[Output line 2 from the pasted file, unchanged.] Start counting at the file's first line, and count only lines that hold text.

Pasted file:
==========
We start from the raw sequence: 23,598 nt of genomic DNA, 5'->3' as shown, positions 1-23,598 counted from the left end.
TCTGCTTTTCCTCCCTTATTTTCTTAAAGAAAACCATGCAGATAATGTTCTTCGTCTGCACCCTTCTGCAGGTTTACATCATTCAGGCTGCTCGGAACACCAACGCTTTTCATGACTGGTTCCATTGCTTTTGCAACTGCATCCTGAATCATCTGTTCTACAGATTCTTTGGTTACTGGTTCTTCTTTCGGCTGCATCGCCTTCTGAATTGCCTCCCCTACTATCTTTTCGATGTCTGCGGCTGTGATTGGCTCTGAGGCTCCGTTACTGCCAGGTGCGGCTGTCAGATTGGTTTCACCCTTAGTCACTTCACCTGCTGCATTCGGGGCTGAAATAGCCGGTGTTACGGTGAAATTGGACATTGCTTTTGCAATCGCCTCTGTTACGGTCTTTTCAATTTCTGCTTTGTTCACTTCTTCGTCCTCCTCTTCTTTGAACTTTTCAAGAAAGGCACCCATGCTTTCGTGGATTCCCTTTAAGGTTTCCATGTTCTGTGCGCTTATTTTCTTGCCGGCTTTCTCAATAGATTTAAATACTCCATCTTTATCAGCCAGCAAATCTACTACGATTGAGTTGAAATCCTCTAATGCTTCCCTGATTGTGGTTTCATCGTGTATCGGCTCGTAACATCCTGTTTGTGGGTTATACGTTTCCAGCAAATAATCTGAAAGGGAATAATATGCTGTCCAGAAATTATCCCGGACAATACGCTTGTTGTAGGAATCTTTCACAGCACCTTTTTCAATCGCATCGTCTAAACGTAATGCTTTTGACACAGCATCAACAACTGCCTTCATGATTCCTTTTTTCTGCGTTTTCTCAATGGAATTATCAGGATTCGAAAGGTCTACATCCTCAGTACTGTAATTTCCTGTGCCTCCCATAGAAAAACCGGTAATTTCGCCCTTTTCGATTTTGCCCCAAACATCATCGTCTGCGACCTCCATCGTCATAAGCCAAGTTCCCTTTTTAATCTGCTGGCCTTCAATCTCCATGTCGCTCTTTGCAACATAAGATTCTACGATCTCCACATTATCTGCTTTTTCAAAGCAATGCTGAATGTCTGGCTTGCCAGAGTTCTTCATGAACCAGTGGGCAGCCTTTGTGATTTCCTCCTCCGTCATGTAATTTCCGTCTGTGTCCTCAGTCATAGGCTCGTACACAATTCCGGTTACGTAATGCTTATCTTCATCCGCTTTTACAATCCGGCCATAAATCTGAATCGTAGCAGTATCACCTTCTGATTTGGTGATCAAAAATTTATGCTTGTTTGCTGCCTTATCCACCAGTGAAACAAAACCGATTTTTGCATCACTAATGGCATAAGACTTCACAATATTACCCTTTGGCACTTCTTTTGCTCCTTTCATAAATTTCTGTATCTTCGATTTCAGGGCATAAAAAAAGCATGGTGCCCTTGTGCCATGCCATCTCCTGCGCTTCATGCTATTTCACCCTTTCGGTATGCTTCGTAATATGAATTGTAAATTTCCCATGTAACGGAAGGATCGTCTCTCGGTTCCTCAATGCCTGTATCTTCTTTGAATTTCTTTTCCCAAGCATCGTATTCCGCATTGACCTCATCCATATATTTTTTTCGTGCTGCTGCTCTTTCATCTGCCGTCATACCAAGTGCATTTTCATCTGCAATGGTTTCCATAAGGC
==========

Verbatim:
TCTGCTTTTCCTCCCTTATTTTCTTAAAGAAAACCATGCAGATAATGTTCTTCGTCTGCACCCTTCTGCAGGTTTACATCATTCAGGCTGCTCGGAACACCAACGCTTTTCATGACTGGTTCCATTGCTTTTGCAACTGCATCCTGAATCATCTGTTCTACAGATTCTTTGGTTACTGGTTCTTCTTTCGGCTGCATCGCCTTCTGAATTGCCTCCCCTACTATCTTTTCGATGTCTGCGGCTGTGATTGGCTCTGAGGCTCCGTTACTGCCAGGTGCGGCTGTCAGATTGGTTTCACCCTTAGTCACTTCACCTGCTGCATTCGGGGCTGAAATAGCCGGTGTTACGGTGAAATTGGACATTGCTTTTGCAATCGCCTCTGTTACGGTCTTTTCAATTTCTGCTTTGTTCACTTCTTCGTCCTCCTCTTCTTTGAACTTTTCAAGAAAGGCACCCATGCTTTCGTGGATTCCCTTTAAGGTTTCCATGTTCTGTGCGCTTATTTTCTTGCCGGCTTTCTCAATAGATTTAAATACTCCATCTTTATCAGCCAGCAAATCTACTACGATTGAGTTGAAATCCTCTAATGCTTCCCTGATTGTGGTTTCATCGTGTATCGGCTCGTAACATCCTGTTTGTGGGTTATACGTTTCCAGCAAATAATCTGAAAGGGAATAATATGCTGTCCAGAAATTATCCCGGACAATACGCTTGTTGTAGGAATCTTTCACAGCACCTTTTTCAATCGCATCGTCTAAACGTAATGCTTTTGACACAGCATCAACAACTGCCTTCATGATTCCTTTTTTCTGCGTTTTCTCAATGGAATTATCAGGATTCGAAAGGTCTACATCCTCAGTACTGTAATTTCCTGTGCCTCCCATAGAAAAACCGGTAATTTCGCCCTTTTCGATTTTGCCCCAAACATCATCGTCTGCGACCTCCATCGTCATAAGCCAAGTTCCCTTTTTAATCTGCTGGCCTTCAATCTCCATGTCGCTCTTTGCAACATAAGATTCTACGATCTCCACATTATCTGCTTTTTCAAAGCAATGCTGAATGTCTGGCTTGCCAGAGTTCTTCATGAACCAGTGGGCAGCCTTTGTGATTTCCTCCTCCGTCATGTAATTTCCGTCTGTGTCCTCAGTCATAGGCTCGTACACAATTCCGGTTACGTAATGCTTATCTTCATCCGCTTTTACAATCCGGCCATAAATCTGAATCGTAGCAGTATCACCTTCTGATTTGGTGATCAAAAATTTATGCTTGTTTGCTGCCTTATCCACCAGTGAAACAAAACCGATTTTTGCATCACTAATGGCATAAGACTTCACAATATTACCCTTTGGCACTTCTTTTGCTCCTTTCATAAATTTCTGTATCTTCGATTTCAGGGCATAAAAAAAGCATGGTGCCCTTGTGCCATGCCATCTCCTGCGCTTCATGCTATTTCACCCTTTCGGTATGCTTCGTAATATGAATTGTAAATTTCCCATGTAACGGAAGGATCGTCTCTCGGTTCCTCAATGCCTGTATCTTCTTTGAATTTCTTTTCCCAAGCATCGTATTCCGCATTGACCTCATCCATATATTTTTTTCGTGCTGCTGCTCTTTCATCTGCCGTCATACCAAGTGCATTTTCATCTGCAATGGTTTCCATAAGGC